Thursday, October 05, 2006

The Journey of a Thousand Miles


I don't blog.

I mean, I read blogs. I spend a lot of time on the internet, personally and professionally. But I don't blog myself. I'm starting this blog completely on impulse. Why? Kung Fu.

Kung Fu, the TV show. How do I begin to explain? I'm a man in his mid-30s and a father of two, a delightful three-year-old and an infant, eight weeks. I have been a lifelong fan of kung fu movies, of the martial arts, comics, literature, film, art, etc. I even practice martial arts myself, kendo.

I loved the show Kung Fu as a kid. You all know what I am talking about - Kung Fu, starring David Carradine as the man, Kwai Chang Caine, who comes walking out of the east into the old west, meeting people, having adventures, getting involved in micro-dramas, kicking ass when he has to, spiritually and mentally as well as physically. Always with a flashback to his old days at the Shaolin temple with Master Kan (Philip Ahn) and Master Po (Keye Luke). (Radames Pera played the young Caine in these flashbacks.)

Well, recently I borrowed the complete 3-season set of Kung Fu on DVD, all the episodes that aired from 1972 to 1975 when it ended. If you have an infant you know that you spend a lot of time with said infant sleeping on your chest. So my youngest son and I have been steadily making our way through all the episodes. Usually, this is after my oldest son has gone to sleep. Sometimes, it is at three or four or five in the morning, when my youngest can't sleep.

When I set about to watch this show, it was with great enthusiasm, but a distanced perspective. I had loved these shows as a kid but thought perhaps they wouldn't be as entertaining to me as an adult. Further, I figured that since the show came out in the 70s it'd probably be pretty hokey and uninformed - it was in part responsible for the "kung fu craze" that enchanted the U.S. at that time, which eventually blossomed into the full silliness of the late 70s and 80s - Sonny Chiba, Gymkata, Sho Kosugi ninja films - all enjoyable, to be sure, to the aficionado, but not always the highest caliber of entertainment, and certainly not as accessible to a broader audience. I mean, we're not talking Kurosawa's samurai movies here.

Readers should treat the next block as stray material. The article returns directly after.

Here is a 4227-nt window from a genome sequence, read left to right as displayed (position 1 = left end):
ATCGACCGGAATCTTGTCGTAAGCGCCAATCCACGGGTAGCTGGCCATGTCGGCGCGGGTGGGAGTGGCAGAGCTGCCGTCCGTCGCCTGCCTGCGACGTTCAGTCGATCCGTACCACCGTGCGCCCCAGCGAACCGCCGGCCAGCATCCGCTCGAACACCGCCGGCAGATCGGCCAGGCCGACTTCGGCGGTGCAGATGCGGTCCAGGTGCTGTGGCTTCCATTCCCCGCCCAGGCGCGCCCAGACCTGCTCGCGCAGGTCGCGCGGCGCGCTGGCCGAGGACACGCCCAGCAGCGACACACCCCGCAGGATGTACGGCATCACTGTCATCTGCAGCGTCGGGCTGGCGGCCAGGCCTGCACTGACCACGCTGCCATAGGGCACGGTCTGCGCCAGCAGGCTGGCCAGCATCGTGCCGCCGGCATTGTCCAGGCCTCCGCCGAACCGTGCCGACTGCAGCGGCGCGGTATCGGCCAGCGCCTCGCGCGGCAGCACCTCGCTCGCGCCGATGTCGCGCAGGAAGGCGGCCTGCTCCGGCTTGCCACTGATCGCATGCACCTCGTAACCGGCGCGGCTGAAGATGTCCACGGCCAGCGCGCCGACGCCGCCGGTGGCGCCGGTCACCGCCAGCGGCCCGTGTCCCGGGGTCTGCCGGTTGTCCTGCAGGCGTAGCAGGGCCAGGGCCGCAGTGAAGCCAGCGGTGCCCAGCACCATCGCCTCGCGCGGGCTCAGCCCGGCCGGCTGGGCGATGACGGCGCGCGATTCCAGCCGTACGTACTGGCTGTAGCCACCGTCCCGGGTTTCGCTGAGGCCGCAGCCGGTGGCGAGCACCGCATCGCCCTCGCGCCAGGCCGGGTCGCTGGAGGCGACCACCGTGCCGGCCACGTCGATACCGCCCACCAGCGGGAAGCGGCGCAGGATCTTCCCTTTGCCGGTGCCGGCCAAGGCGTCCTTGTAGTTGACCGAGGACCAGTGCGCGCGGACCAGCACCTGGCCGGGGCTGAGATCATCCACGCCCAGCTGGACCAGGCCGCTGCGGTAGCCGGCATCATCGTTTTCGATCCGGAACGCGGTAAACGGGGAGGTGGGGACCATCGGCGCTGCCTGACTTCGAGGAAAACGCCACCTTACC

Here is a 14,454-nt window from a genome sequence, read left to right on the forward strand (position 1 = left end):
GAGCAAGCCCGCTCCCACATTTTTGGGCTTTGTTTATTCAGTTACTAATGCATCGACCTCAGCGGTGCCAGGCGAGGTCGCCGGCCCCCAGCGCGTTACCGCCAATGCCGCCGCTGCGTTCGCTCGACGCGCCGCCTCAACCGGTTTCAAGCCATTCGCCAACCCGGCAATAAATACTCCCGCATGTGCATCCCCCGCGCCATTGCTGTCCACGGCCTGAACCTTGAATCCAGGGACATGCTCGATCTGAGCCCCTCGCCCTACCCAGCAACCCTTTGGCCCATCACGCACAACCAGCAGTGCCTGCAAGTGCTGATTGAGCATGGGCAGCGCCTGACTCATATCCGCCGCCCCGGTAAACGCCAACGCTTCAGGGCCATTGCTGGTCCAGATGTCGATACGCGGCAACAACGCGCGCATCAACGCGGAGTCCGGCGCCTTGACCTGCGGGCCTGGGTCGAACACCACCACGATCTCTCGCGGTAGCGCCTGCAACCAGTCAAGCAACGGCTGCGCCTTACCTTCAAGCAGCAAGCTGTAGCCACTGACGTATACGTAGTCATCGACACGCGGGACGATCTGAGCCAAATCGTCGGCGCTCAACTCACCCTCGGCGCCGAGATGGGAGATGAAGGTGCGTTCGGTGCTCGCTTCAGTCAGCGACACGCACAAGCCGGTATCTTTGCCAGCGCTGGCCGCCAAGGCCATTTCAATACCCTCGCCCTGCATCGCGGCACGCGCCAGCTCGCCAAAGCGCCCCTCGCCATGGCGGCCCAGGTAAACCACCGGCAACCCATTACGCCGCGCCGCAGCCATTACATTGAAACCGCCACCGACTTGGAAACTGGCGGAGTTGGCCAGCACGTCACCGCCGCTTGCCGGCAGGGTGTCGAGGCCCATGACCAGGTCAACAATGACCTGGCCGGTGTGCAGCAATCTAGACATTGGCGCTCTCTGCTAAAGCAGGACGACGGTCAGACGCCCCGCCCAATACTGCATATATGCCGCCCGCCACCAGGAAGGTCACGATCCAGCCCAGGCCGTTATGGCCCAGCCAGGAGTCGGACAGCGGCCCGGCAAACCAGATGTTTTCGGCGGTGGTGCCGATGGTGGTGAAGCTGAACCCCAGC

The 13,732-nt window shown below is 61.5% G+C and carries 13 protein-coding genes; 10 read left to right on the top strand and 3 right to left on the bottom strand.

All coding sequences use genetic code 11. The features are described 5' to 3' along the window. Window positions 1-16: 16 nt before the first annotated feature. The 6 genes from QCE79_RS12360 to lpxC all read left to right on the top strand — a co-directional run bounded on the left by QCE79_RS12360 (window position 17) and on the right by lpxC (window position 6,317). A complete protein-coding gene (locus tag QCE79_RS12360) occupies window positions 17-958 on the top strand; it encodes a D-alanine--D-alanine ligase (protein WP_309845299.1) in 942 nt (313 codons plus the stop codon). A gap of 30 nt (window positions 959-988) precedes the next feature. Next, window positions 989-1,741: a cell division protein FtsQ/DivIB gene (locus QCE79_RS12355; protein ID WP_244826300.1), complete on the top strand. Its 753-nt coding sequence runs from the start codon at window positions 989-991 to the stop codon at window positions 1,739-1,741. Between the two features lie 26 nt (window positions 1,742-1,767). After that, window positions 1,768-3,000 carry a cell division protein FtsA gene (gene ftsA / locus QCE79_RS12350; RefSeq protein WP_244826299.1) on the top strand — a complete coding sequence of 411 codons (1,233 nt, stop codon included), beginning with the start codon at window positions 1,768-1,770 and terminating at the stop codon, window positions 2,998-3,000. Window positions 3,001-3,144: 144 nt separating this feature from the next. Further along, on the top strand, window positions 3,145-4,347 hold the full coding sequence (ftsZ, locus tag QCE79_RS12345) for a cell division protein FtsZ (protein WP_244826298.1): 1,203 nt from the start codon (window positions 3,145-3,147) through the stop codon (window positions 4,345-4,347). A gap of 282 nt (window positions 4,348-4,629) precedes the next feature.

But when I started watching these shows, I was happily surprised. The show was not only as good as I remembered, it was BETTER. It was propelled by chiseled characterization, great writing, innovative film-making and mis en scene - it was so unique, so enjoyable, so insightful, not so much ahead of its time as, honestly, out of its time, because, and I may be wrong, but I think they're still not making TV as good as this today. (To tell the truth, I don't watch a lot of TV, although there's a lot I would watch if I had time.)

Anyway, the long and short of it is I have been enjoying these episodes so much - I'm maybe halfway through the first season - and have been reading a bit on the history of the show (including Herbie Pilato's The Book of Caine and Carradine's autobio, Endless Highway) that I have become increasingly interested in finding out more about how this show was made. I'm particularly interested in the writing and the cohesiveness of the writing, which I think probably has something to do with executive story consultant John Furia, and in the depth of each episode.

In clicking around the internet for its Kung Fu resources, I have found a few good ones, and I will link to them here (soon as I figure out how to make a blogroll), but none that satisfy me. That's not to take away from the other Kung Fu episode guides out there that I have found or not found. It's just that most writing about the show usually involves a plot summary and a few nuggets of wisdom from Masters Caine, Po and Kan. I think the show was so much more than that, and I'd like to discuss that, episode by episode, as time permits.

So that's my rambling introduction to this blog. What I hope to create out of it is:
  • A place where I can direct others to Kung Fu resources on the net
  • A place where I can go into greater depth about my feelings on the show, creating a companion episode guide in blog format
  • A place to encourage greater discussion of the show (either here in comments or a message board environment to be created later - if anyone knows of any, let me know)
And that's pretty much it. I'll close for now with one other caveat: as I said, I am a working, married father of two who also has hobbies; I may not be able to update this blog as often as I'd like. But I hope to do so dilligently and thoughtfully and I hope any readers I may attract will help me in creating this resource.

Now, as Caine might say, I have to be moving along.

9 Comments:

Anonymous jaynova said...

Hey, Charlie:

Why no write-up of the pilot?

7:53 PM  
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